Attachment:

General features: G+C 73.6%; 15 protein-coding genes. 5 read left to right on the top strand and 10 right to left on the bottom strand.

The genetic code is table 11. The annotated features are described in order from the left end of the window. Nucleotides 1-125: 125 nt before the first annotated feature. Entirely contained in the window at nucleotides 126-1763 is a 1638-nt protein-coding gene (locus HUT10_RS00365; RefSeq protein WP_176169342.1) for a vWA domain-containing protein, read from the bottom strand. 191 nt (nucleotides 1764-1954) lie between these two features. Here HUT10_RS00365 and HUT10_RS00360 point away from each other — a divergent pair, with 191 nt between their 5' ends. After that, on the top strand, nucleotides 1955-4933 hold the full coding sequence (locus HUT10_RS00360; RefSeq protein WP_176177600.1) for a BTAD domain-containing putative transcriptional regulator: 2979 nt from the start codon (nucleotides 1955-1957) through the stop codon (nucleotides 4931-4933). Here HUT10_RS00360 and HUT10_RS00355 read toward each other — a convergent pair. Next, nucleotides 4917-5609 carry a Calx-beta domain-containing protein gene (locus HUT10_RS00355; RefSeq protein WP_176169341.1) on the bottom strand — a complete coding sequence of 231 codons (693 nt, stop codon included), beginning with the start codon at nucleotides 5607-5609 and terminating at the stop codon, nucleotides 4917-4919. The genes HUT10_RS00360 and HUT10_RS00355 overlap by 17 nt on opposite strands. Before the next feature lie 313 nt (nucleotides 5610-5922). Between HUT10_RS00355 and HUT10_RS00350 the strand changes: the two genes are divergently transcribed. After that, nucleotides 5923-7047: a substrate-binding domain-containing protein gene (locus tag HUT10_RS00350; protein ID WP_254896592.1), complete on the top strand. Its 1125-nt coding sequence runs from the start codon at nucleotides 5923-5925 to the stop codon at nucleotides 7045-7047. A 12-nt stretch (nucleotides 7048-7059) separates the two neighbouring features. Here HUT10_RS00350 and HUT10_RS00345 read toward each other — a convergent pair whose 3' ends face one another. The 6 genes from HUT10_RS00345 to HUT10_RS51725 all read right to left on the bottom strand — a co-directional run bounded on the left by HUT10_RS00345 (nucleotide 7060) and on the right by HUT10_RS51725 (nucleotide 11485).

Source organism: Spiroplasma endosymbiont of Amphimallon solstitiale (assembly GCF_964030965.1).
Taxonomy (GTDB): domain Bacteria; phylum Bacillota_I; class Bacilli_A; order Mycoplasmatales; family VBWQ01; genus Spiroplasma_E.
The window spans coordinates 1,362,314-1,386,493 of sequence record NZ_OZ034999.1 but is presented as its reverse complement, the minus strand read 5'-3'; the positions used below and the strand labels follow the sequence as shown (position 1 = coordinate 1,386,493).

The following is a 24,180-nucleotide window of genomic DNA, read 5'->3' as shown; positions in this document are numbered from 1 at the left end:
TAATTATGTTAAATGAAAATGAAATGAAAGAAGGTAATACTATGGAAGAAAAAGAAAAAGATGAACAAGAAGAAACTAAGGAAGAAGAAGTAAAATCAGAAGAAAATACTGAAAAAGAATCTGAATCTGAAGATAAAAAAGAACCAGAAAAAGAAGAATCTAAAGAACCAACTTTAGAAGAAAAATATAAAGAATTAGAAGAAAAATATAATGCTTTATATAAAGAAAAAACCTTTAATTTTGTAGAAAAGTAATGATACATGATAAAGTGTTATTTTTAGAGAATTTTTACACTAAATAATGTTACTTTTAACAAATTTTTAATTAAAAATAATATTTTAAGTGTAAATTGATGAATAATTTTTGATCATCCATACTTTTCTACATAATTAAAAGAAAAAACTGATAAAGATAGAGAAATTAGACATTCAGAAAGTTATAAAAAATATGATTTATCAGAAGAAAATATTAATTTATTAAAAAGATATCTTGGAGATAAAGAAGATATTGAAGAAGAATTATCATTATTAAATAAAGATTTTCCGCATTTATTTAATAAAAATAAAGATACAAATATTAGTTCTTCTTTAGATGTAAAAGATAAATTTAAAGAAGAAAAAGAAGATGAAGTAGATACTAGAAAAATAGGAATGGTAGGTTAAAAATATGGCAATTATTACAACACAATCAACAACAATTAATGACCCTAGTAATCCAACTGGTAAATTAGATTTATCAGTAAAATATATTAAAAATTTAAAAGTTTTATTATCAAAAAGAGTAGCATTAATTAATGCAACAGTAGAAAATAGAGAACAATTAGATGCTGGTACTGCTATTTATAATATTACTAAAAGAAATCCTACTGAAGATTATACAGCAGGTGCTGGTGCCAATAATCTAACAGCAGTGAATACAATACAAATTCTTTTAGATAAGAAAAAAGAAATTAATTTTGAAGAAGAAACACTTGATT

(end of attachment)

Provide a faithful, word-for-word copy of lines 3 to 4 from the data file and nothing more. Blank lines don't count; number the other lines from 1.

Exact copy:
Source organism: Spiroplasma endosymbiont of Amphimallon solstitiale (assembly GCF_964030965.1).
Taxonomy (GTDB): domain Bacteria; phylum Bacillota_I; class Bacilli_A; order Mycoplasmatales; family VBWQ01; genus Spiroplasma_E.